If people say to you, “You know maybe that’s not your best thing.”

I mean, someone could still play the trump card, “Well, I don’t care what you say because the Lord gifted me.”

But most of us, if we’re honest with ourselves, we know. It’s kind of like, I figured out a long time ago that, hey, teaching is great, but counseling is hard, and I’m terrible at it. In fact, my wife recently told me I should go take the counselor deal that you guys are doing with Sam.

She’s like, “You should do that because it’s an area of weakness, and you should try to train yourself in your area of weakness.”

But I admit it and I know it, but part of it is like you said: whenever times would come and I would be trying to be like the counselor, I have no idea what I’m doing. I’m not helping anybody. You know what I mean? The fruit of it was just so poor it felt like they were…

MP: All right. Two more.

SS: Real quickly, let me just add to that. So, what I hear you saying is: you might be gifted, you might have skills, you might have a sharp mind; but what if you don’t like people? What if you’re so introverted that you really don’t want to hang out with other Christians? Is that a disqualification? Is there a need to really have a deep and abiding love and concern for the welfare of human souls?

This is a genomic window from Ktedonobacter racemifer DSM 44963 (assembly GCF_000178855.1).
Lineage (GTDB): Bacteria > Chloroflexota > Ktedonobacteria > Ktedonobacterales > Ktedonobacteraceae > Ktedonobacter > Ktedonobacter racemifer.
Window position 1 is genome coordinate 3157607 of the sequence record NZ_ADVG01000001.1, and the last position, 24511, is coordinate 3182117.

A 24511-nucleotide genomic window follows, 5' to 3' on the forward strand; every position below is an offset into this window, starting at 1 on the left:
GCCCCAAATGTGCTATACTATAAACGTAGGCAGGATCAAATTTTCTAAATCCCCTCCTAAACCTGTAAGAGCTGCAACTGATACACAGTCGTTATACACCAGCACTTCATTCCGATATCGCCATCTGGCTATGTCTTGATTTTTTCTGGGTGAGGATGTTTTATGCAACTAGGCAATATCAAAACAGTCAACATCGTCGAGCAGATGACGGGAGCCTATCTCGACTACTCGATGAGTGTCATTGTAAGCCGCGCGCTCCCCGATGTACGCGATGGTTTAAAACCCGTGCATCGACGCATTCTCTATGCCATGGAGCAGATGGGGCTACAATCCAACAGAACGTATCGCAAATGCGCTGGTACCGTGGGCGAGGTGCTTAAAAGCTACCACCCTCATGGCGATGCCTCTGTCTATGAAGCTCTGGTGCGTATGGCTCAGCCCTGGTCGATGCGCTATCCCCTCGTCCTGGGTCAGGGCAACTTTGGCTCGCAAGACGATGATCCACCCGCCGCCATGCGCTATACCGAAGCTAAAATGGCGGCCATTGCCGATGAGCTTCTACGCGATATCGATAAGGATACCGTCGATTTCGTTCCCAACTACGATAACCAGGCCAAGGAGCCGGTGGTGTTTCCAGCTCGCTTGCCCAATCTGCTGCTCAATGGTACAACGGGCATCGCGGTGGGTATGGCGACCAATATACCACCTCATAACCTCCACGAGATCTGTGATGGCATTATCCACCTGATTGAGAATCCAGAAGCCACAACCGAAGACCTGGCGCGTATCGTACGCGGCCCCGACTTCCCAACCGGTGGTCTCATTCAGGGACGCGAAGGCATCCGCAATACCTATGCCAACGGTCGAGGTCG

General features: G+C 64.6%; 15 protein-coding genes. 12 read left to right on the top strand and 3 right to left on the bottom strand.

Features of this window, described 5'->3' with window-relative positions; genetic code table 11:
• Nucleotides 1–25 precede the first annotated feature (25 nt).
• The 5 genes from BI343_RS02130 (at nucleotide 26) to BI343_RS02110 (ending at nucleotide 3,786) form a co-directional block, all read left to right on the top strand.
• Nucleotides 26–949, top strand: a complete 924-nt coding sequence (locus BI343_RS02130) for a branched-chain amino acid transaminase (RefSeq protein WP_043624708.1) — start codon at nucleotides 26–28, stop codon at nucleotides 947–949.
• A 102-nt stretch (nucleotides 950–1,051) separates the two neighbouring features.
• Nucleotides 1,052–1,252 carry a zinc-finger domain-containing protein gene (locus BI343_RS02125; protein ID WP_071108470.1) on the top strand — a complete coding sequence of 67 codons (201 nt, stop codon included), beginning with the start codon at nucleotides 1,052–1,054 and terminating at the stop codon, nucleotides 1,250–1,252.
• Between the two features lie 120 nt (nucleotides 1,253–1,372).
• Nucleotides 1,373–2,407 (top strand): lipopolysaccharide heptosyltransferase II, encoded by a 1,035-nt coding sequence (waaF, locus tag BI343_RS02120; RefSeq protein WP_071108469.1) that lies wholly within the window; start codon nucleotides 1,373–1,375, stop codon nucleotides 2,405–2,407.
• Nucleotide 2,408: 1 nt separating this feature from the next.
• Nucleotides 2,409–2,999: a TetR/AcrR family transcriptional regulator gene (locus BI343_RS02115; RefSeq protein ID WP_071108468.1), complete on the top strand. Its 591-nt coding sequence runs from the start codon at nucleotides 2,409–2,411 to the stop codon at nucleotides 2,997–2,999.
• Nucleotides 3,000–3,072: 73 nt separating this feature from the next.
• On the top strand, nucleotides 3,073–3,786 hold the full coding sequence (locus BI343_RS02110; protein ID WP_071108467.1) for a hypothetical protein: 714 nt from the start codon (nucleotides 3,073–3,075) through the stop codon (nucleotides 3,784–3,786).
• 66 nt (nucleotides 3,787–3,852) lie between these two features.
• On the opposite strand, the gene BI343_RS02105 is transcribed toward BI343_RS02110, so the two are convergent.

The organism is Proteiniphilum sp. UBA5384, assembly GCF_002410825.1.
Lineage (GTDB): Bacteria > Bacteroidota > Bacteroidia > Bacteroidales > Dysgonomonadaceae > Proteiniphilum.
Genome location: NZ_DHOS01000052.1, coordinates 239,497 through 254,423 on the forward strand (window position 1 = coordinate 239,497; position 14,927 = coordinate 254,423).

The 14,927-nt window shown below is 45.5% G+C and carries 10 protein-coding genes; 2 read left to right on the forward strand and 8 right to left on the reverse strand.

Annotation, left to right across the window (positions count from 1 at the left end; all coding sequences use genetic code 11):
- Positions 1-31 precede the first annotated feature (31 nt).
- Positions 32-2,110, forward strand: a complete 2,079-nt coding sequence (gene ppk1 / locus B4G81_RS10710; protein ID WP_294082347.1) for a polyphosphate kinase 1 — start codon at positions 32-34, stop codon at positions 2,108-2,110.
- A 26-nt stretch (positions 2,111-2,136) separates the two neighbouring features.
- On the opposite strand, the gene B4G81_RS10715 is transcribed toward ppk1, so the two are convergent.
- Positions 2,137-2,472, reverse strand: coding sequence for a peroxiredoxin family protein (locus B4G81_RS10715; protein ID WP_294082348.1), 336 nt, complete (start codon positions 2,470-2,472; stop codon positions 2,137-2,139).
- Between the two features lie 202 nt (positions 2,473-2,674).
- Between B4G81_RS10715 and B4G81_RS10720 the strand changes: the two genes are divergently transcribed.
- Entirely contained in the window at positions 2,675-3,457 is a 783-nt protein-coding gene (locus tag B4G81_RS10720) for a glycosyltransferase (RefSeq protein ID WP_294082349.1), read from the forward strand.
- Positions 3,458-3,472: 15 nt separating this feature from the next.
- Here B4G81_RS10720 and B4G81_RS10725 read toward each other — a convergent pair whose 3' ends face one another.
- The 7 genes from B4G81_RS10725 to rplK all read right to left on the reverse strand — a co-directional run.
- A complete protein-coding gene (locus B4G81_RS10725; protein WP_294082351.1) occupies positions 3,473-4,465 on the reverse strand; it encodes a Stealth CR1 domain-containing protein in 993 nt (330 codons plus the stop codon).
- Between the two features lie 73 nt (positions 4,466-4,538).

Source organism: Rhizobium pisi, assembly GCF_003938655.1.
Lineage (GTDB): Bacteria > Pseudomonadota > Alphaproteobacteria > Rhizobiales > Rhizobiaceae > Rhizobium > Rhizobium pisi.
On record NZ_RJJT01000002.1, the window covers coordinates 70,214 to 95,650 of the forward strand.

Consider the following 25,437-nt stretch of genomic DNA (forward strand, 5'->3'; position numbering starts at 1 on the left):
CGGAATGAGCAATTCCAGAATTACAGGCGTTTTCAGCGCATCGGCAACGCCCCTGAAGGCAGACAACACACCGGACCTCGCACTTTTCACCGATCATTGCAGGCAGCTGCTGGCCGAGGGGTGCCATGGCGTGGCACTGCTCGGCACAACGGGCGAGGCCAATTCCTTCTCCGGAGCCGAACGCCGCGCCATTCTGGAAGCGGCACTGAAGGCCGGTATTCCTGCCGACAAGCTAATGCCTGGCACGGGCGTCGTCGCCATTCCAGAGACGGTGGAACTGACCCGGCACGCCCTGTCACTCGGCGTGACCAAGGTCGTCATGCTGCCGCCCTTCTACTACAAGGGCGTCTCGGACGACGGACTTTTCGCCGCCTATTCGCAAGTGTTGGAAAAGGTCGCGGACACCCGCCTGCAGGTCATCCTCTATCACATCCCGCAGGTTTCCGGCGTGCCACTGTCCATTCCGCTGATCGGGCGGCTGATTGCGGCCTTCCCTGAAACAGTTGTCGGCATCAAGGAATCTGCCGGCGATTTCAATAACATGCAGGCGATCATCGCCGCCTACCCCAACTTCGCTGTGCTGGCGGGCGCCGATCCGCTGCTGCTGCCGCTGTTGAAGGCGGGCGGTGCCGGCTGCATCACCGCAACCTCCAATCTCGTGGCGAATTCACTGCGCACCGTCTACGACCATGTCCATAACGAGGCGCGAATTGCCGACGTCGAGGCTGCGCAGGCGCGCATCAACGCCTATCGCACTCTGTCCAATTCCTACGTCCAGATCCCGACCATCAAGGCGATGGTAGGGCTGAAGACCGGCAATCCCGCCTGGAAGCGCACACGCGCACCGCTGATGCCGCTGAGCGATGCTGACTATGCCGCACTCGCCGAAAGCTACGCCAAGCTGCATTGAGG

MP: I could say, maybe you could be a teacher, but you can’t be a pastor.

SS: So, in other words, we say, “Go be a professor in that seminary that is supposed to be there to train all these people to learn how to love people.” So we’re going to go learn from a bunch of professors who don’t care about people to teach us how to care about people?

CH: Or to teach, well I think he was saying there has to be a pastoral element, because the whole point of teaching is because you care about people’s souls.

SS: I know some people who’ve written some superb commentaries, and theological books, and apologetic treatises that I wouldn’t dare put in a pulpit. But they contribute in other ways.

MP: Okay. I’ve got two more we’ve got to go through quickly. Are doors being opened through your experience?

In other words, I’m talking to somebody and they say, “I’ve got all these elements, but there’s just no doors that are being opened. There’s no financial doors being opened. There’s nothing that is really compelling me to say, ‘This is the Lord’ through my experience. That I have been accepted into seminary, or I have the finances to go to the seminary; I have the support.”